Shows & Panels
- The 2014 Big Picture on Cyber Security
- AFCEA Answers
- Ask the CIO
- Building the Hybrid Cloud
- Connected Government: How to Build and Procure Network Services for the Future
- Continuing Diagnostics and Mitigation: Discussion of Progress and Next Steps
- Federal Executive Forum
- Federal Tech Talk
- The Future of Government Data Centers
- The Future of IT: How CIOs Can Enable the Service-Oriented Enterprise
- The Intersection: Where Technology Meets Transformation
- Maximizing ROI Through Data Center Consolidation
- Moving to the Cloud. What's the best approach for me
- Navigating Tough Choices in Government Cloud Computing
- The New Generation of Database
- Satellite Communications: Acquiring SATCOM in Tight Times
- Targeting Advanced Threats: Proven Methods from Detection through Remediation
- Transformative Technology: Desktop Virtualization in Government
- The Truth About IT Opex and Software Defined Networking
- Value of Health IT
- Air Traffic Management Transformation Report
- Cloud First Report
- General Dynamics IT Enterprise Center
- Gov Cloud Minute
- Government in Technology Series
- Homeland Security Cybersecurity Market Report
- National Cybersecurity Awareness Month
- Technology Insights
- The Cyber Security Report
- The Next Generation Cyber Security Experts
Shows & Panels
The $3 Million G-Man
Thursday - 6/17/2010, 4:00am EDT
One of the fastest growing components of the federal civil service is composed of smart employee-investors who have built optional retirement nest eggs worth $500,000 to $1 million.
And would you believe that that there are 75 U.S. Government workers who have socked away $1 million or more in their Thrift Savings Plan. The TSP is the government's in-house version of the private sector 401(k) plan.
One TSP investor has an I-did-it-my-way TSP balance in excess of $3,000,000.00.
That money in their TSP accounts is independent of the lifetime monthly annuity they will receive when they retire.
Currently there are 7,020 federal workers will accounts worth $500,000 to $599,999, and another 2,121 whose TSP accounts range from $600,000 to $600,999.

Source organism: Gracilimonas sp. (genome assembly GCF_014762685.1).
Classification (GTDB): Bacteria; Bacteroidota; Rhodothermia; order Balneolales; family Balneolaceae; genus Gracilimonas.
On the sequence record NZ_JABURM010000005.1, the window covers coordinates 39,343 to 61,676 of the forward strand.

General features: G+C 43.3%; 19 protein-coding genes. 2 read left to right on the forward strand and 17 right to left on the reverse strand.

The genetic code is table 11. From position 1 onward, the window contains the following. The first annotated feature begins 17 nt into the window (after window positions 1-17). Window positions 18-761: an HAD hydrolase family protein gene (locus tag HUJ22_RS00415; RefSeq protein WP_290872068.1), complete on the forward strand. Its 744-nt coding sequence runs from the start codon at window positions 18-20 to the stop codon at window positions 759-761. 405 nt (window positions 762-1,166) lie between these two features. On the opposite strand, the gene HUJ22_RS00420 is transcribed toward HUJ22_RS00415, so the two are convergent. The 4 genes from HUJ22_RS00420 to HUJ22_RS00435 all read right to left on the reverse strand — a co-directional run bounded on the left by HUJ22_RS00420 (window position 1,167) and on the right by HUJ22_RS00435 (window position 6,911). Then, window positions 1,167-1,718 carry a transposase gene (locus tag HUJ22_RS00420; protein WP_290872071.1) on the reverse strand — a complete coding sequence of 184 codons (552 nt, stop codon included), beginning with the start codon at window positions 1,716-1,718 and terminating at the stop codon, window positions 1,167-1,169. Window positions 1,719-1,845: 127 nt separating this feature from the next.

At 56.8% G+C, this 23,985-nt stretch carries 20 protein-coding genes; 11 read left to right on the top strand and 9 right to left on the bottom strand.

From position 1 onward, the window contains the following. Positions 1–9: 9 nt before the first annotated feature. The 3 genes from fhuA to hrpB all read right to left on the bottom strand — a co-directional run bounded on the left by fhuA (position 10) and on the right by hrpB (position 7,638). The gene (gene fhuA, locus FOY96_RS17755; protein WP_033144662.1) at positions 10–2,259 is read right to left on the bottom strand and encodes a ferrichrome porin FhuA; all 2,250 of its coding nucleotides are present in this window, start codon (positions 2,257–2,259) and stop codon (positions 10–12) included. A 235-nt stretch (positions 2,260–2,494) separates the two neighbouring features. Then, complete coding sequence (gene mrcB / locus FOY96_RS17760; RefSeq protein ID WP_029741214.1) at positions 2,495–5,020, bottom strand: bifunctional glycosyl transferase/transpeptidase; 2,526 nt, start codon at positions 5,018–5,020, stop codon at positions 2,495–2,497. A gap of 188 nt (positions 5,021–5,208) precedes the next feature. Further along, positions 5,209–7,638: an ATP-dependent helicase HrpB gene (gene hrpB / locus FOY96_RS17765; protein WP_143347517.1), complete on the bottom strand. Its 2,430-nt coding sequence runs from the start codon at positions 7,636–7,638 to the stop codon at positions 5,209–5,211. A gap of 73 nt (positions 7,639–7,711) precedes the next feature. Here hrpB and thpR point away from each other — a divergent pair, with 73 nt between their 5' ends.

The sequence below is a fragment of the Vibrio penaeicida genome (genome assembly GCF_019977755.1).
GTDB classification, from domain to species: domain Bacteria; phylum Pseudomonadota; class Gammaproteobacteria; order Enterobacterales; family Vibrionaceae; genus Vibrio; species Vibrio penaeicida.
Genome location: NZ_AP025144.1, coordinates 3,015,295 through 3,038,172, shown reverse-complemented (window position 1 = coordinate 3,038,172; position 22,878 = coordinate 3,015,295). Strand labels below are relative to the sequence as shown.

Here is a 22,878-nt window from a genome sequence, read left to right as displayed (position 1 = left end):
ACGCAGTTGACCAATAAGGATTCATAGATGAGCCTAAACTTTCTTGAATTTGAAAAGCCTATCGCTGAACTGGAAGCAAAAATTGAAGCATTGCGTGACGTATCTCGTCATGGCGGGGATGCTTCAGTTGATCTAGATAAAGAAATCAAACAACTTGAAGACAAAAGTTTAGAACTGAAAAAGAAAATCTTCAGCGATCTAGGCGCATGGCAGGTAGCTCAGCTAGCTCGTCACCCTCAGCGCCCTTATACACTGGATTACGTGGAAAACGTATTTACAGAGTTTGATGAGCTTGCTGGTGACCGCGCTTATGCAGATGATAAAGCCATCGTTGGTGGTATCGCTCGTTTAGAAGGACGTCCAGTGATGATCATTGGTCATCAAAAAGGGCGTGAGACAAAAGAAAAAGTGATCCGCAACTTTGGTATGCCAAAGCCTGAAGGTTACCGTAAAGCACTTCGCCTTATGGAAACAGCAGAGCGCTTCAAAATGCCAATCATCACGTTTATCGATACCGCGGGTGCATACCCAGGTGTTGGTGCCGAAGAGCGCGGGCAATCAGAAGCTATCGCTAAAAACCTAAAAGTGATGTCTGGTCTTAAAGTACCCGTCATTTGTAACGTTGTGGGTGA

There are 698 current or former federal investors whose TSP balances are $700,000 to $799,999 and 205 with $800,000 to $899,999 in the stock, bond or treasury securities funds offered by the federal version of a 401(k) plan.
There are 65 account holders whose TSP balances are between $900,000 and $999,999, and another 69 whose accounts are currently valued at between $1,000,000 and $1,999,999.
The average TSP account balance of federal workers under both the old (CSRS) and new (FERS) retirement plans was just over $68,000.
CSRS provides a more generous civil service benefit to retirees than the FERS system that replaced it. But the majority of federal workers who are under the newer FERS plan qualify for a 5 percent government match if they invest 5 percent of their own money.
So how much do federal workers make? And how do they turn that into five and six figure TSP accounts?
Salaries for the vast majority of federal workers range from just over $22,000 to $155,500 spread across 15 pay grades. Members of the Senior Executive Service range from $119,554 to $179,700. The executive levels, which include career feds and political appointees, range from $145,700 to $199,700.
Members of Congress and their staffs also participate in the TSP.
Investors pumped up their account several ways. Some (often successful private sector lawyers appointed to the federal bench) started out with roll-over $1 million accounts. Others transferred tax deferred money from private accounts. In January, February and March of this year, workers rolled over a record $66.4 million from outside accounts into the TSP. For more on that, and on the average balances, click here.
While it helps to start out with $1 million, other successful investors also put in as much as allowed by IRS rules each year and those under FERS took advantage of the tax-deferred government match.
To reach me: email@example.com
Nearly Useless Factoid
by Suzanne Kubota
The winning recipe of the 2009 RoadKill Cook-off in Pocahontas County, West Virginia was the "South-of-the-border Mishap," described as "armadillo, roadrunner and hitchhiker tacos."
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